Originally set to release last March, A Quiet Place Part II was one of the very first films to face the harsh effects of the pandemic. In the months that followed, Paramount auctioned off many of their tent-pole films to streaming services (before the debut of Paramount+), but John Krasinski’s highly-anticipated sequel was always off the table. Now over a year later, it couldn’t be more clear why this film’s release has been saved for the return of theaters, there’s simply no other place to watch it. Overcoming the greatest fears of those who cherish the originality of the first film, A Quiet Place Part II is the kind of big-budget sequel Hollywood produces only every few years, and is very much worth the long wait.
The promotion leading up to the release has been recycling the same footage from the get-go, focusing on the flashback where the world first came under monster attack through the perspective of the Abbott family (complete with Krasinski himself) with a few other tidbits. To be fair, the studio can only show so much before getting into spoiler territory, and even after multiple delays, Paramount stuck to their strategy. All doubt goes away after the first few minutes because even after everything shown so far, the film proves to be an unpredictable experience. This truly isn’t the follow-up many are expecting, and it’s all the better for it.
Starting at this flashback, the story is put on a precise course of avoiding almost everything sequels shouldn’t do. An impressive feat on behalf of Krasinski, who now takes on sole writing duties aside from directing. Much of the original’s appeal comes from its simplicity. Mystery and suspense propel strong characters to the forefront, never over-complicating the plot or giving the audience too many definitive answers. Sequels more than often falter in this field, stripping ingenuity from their core premises by multiplying the initial threat and/or explaining too much of what already didn’t need to be explained. Especially seen in Horror, sequels tend to dive into unnecessary backstory, sometimes to the point where no mystique is left at all.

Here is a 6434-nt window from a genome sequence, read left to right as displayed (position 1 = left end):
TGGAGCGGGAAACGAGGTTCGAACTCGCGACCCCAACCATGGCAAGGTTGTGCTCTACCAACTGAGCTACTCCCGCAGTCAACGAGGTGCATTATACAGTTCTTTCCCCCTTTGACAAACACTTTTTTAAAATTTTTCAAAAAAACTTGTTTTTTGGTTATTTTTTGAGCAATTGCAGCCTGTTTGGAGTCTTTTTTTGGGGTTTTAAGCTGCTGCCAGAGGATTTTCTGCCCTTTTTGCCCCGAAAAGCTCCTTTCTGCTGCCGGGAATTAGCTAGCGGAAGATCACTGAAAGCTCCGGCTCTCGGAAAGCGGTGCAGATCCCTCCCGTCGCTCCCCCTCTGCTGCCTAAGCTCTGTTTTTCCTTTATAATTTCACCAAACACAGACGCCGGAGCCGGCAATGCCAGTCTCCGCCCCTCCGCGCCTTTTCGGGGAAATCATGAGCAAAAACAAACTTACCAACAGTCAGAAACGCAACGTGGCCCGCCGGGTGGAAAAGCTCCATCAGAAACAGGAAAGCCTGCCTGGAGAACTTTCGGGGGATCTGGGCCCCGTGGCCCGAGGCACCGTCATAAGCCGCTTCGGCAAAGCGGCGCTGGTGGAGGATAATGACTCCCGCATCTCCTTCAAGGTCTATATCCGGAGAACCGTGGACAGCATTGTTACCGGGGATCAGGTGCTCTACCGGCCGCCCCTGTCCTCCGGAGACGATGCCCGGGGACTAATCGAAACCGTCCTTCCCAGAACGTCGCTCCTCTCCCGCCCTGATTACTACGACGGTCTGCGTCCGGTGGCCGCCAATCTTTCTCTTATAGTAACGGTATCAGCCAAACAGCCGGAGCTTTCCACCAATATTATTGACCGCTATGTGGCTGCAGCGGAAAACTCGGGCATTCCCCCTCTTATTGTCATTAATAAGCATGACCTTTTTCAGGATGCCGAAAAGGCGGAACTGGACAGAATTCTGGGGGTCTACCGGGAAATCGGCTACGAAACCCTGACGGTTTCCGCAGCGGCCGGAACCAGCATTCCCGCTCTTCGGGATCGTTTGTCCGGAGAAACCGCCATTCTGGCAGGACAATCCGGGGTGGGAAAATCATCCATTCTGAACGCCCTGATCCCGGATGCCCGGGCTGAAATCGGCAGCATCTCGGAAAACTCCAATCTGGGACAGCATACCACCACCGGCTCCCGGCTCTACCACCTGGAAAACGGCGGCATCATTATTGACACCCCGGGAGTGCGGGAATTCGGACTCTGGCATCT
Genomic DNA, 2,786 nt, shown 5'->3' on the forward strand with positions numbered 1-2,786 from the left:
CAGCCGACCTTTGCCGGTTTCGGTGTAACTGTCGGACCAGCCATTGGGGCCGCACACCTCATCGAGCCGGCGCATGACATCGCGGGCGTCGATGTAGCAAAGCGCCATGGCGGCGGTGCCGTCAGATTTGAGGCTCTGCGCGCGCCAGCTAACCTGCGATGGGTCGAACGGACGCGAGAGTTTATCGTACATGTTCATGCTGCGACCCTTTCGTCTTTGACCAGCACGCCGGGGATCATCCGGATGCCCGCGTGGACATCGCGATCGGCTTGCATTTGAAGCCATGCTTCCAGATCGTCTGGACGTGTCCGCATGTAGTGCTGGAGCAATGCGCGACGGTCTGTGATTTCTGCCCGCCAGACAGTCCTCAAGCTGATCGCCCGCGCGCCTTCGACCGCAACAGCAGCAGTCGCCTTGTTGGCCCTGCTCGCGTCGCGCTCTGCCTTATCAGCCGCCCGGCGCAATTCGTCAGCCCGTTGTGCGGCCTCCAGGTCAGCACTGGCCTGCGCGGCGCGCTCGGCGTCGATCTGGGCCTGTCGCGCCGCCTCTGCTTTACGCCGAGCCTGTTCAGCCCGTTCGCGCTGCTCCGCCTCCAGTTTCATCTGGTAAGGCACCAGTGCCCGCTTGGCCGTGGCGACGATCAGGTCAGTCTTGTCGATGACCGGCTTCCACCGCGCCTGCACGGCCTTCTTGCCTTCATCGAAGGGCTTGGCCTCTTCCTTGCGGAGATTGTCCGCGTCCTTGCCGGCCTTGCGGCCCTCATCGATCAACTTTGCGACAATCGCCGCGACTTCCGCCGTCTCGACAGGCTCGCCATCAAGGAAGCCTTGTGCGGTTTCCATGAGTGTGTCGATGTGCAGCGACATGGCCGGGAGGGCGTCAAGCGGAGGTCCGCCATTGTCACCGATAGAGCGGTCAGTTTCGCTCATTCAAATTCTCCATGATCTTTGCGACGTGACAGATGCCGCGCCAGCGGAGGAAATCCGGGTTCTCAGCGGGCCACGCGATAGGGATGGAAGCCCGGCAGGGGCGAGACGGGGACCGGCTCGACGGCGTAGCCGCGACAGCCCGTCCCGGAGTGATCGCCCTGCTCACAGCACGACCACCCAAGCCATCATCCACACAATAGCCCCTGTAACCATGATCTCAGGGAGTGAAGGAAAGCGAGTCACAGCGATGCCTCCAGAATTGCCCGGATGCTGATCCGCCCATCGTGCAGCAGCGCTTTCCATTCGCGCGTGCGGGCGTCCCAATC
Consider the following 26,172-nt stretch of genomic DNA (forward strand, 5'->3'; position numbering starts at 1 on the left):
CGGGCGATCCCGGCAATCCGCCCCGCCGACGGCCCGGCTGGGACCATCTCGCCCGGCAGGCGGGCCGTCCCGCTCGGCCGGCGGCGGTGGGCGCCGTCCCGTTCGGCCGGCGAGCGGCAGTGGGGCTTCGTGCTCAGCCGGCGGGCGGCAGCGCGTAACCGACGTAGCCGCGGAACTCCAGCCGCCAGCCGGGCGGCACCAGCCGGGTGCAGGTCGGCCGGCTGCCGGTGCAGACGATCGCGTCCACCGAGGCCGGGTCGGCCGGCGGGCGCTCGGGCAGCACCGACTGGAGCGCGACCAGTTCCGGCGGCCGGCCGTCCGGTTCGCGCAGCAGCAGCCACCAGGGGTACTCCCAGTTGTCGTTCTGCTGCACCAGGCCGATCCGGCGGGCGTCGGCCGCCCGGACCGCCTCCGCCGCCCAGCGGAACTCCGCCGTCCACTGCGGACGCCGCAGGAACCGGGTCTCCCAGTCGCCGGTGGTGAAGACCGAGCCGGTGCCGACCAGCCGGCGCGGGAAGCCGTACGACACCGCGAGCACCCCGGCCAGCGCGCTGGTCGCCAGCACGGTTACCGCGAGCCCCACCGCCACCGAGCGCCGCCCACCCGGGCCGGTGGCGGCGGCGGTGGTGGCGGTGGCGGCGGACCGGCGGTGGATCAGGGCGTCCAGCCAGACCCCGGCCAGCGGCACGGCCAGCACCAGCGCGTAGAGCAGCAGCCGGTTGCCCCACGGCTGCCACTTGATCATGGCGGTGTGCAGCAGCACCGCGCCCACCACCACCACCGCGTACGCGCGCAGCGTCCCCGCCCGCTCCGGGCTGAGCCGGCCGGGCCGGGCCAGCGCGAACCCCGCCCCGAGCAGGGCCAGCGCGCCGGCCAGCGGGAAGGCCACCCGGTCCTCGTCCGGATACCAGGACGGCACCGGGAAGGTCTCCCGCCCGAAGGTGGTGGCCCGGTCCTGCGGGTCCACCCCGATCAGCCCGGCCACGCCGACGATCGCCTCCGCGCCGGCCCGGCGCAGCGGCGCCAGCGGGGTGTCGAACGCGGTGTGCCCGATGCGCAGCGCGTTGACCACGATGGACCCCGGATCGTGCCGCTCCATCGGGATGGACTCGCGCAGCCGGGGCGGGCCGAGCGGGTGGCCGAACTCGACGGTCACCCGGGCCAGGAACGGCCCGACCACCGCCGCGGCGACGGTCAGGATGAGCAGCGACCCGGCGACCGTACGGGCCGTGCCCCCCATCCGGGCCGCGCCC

Now, A Quiet Place Part II‘s opening sequence does answer questions for this universe, but ever so slightly. In fact, it’s not so much about the past as it’s setting up the future (as proven soon after), leaving plenty of room for the viewer to still fill in gaps with their own imagination. Maintaining its signature level of ambiguity is one of this film’s greatest achievements. Even better, when jumping back to the present, the narrative is still about one thing and one thing only: survival. The Abbott family abandon their farm after the tragic loss of their beloved husband and father, but there’s more than one breed of monster lurking about. Enter Cillian Murphy’s new character, Emmett, who holds the fate of the Abbott’s lives in his hands.
Murphy slides into this narrative seamlessly, filling the void left by Krasinski’s screen absence, though not in a way that is ever awkward or forced. Murphy elevates every project that he’s in, and is more than up to the task of matching Emily Blunt’s screen dominance as Evelyn. Longtime fans will feel nostalgic seeing Murphy in another post-apocalyptic Horror, calling back to 28 Days Later. His sheer gravitas feels right at home in the genre, and it’s great to see the film capitalize on his talents. Even with his excellent addition, none of the leads in A Quiet Place Part II actually take a back seat. If one wasn’t already hooked to the vitality of the Abbott family, they surely will be now.